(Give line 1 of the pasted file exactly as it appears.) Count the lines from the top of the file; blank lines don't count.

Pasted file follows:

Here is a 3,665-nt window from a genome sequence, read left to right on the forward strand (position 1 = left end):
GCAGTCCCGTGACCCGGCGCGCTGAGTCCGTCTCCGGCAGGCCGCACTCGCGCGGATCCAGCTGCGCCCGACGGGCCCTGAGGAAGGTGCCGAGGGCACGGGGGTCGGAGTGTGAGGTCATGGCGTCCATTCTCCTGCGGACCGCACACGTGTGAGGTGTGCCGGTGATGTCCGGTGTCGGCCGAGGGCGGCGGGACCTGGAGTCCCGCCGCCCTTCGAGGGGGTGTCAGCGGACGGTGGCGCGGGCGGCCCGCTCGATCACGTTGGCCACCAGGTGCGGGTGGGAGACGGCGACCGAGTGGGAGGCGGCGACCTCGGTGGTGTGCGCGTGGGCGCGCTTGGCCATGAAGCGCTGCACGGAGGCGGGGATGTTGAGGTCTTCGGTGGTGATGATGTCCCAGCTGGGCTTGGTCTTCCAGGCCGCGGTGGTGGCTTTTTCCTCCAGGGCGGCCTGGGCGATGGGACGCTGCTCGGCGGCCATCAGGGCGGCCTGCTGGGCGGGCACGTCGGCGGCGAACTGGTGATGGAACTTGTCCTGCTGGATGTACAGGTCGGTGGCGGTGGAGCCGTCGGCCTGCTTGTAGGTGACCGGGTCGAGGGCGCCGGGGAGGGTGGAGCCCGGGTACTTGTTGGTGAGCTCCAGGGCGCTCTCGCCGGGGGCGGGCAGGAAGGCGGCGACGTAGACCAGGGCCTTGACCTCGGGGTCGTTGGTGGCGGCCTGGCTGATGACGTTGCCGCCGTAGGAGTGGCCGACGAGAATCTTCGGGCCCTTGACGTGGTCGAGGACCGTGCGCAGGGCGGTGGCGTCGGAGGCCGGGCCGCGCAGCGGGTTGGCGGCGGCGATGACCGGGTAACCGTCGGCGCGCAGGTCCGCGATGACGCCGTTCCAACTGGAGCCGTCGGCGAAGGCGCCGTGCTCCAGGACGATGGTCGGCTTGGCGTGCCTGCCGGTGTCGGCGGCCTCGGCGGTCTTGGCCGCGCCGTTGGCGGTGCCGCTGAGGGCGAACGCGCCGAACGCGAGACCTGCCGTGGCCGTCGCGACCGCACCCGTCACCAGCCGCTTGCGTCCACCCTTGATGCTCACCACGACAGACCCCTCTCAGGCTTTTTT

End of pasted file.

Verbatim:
Here is a 3,665-nt window from a genome sequence, read left to right on the forward strand (position 1 = left end):